Didnt know I would live’ Holocaust survivor Arek Hersh details escape from Auschwitz

Holocaust survivor Arek Hersh details his experience at Auschwitz

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Charlie Stayt and Naga Munchetty spoke to survivor Arek Hersh and painter Massimiliano Pironti to commemorate victims of genocide for Holocaust Memorial Day. Seven holocaust survivors have been painted in a new project commissioned by Prince Charles, and the BBC Breakfast presenters were stunned by Arek’s experiences during the Second World War.

WWII survivor Arek, 93, revealed he didn’t know whether he would live or die when he was taken to the camp.

Arek, was just one of two members of his family to survive the Holocaust.

The new painting by artist Massimiliano depicts the survivor in a realistic style, his right hand resting on his covered left arm, which bears the number he was given in Auschwitz.

When Naga asked about this detail, he rolled up his sleeve to reveal the tattoo, which bears the number B7608.

“If you were chosen to live, you got a number on your arm,” he remembered.

The presenters were astonished by the sight of the tattoo as Arek recalled his first experiences of being taken to the camp.

“You holding that there, it’s almost like you hold a war wound,” Naga said.

Massimiliano revealed: “I didn’t want to show the number on the portrait. I decided to put this hand on the left arm, just showing that it’s like touching an old but healed wound which will be forever present and felt.”

“If you got a number, you were already chosen to live,” Arek went on.

“Sometimes three months, sometimes six months. It all depended on how they got on.”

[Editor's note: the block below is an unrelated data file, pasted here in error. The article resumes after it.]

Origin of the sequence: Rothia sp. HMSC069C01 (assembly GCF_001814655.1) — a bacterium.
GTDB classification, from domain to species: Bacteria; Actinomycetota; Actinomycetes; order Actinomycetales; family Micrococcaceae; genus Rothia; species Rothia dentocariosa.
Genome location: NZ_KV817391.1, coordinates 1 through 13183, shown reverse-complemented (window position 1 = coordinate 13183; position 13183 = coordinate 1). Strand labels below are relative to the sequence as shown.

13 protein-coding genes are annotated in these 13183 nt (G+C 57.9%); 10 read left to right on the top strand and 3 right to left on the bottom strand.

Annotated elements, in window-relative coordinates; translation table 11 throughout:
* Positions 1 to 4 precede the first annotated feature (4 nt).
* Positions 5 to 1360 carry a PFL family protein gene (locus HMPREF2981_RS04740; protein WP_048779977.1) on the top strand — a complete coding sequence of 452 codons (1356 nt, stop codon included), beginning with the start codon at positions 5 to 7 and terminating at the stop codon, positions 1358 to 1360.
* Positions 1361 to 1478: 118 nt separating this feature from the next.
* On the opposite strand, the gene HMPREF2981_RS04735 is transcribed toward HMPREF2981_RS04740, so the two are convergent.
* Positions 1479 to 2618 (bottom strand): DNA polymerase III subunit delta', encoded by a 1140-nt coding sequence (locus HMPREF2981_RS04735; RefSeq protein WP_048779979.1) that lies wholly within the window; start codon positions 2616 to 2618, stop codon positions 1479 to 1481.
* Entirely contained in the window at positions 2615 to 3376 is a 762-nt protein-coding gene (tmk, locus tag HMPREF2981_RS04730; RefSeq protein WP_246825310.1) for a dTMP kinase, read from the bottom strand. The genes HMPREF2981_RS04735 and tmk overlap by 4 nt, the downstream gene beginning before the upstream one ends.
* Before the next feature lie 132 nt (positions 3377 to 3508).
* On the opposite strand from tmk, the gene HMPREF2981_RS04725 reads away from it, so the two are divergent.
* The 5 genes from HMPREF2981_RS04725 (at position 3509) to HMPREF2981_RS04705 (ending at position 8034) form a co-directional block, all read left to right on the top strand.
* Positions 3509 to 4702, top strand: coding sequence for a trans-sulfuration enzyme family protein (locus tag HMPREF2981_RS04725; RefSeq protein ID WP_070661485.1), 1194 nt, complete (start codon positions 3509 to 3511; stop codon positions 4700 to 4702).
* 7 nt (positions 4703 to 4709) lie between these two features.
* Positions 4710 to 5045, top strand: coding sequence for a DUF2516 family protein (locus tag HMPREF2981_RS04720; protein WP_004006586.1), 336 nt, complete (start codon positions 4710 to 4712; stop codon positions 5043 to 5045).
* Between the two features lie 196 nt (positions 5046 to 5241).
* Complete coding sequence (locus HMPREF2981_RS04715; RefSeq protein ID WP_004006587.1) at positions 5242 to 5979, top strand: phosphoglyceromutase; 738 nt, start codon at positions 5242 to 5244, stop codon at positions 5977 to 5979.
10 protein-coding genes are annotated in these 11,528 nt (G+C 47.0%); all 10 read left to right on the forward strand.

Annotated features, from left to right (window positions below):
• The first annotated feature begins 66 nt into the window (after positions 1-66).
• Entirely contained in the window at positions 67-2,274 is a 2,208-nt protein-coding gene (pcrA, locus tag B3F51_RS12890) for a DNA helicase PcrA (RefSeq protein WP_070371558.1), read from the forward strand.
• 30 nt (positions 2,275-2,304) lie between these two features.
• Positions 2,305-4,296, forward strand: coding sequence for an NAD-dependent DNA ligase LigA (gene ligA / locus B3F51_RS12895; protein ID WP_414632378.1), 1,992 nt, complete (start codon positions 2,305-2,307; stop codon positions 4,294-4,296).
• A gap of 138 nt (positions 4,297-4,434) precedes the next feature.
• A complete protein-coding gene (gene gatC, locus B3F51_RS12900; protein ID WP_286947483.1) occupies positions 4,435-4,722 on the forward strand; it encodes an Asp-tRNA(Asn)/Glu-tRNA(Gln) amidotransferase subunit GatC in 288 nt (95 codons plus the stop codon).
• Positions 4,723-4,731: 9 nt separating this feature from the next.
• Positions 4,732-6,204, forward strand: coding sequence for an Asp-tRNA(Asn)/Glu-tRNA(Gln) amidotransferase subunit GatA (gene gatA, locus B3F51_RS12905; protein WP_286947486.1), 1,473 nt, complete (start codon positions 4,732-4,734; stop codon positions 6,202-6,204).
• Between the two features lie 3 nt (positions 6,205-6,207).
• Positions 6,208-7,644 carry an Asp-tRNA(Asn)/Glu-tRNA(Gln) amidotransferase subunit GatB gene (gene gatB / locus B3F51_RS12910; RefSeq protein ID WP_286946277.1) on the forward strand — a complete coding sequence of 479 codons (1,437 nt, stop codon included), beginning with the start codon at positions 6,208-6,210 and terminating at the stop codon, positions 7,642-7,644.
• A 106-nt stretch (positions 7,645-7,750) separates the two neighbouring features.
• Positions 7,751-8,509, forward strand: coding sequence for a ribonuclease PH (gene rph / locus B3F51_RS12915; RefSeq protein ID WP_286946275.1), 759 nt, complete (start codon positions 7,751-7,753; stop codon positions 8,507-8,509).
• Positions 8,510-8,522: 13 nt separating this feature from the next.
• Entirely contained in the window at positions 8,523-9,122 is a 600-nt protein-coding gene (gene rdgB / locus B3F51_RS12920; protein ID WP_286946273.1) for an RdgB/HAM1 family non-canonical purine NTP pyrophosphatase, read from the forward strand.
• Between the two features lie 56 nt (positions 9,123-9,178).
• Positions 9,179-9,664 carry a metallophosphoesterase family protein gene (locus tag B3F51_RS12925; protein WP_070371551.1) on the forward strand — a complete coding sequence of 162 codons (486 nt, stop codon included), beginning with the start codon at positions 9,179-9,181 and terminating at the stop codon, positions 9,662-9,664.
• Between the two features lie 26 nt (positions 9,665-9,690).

Naga asked Arek: “When did you know that you would be one of those chosen to live?”

“I didn’t,” Arek replied. “We had about 80 to 90 people in a goods train standing up.”

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“We travelled for two and a half days, and then we arrived in the camp, and I didn’t know where we were or what happened. Then we had to go through a selection.”

Before being taken to Auschwitz, Arek had already experienced another Nazi concentration camp.

He revealed he had to lie about his age in the hopes of being treated better.

“Some SS officers asked you how old you were,” he continued.

“And I told him I was two years older than I was, because I knew from my first camp what it was like.”

Arek’s decision may have saved his life, as he was then sent to live in the camp while other prisoners were killed.

He recalled: “I made myself older [by] two years. And he told me to go to the right side.

“And I was chosen to live. But in the same situation, I could have been chosen to die on that day. But I was very lucky, in a way.”

Arek was later liberated from the camps by the Russian army after travelling for a whole month in open wagons with barely any food from Eastern Germany to Czechoslovakia.

His portrait was unveiled by Prince Charles and Camilla, Duchess of Cornwall and resides in Buckingham Palace’s Queen’s Gallery in London.

BBC Breakfast airs weekdays from 6am on BBC One.

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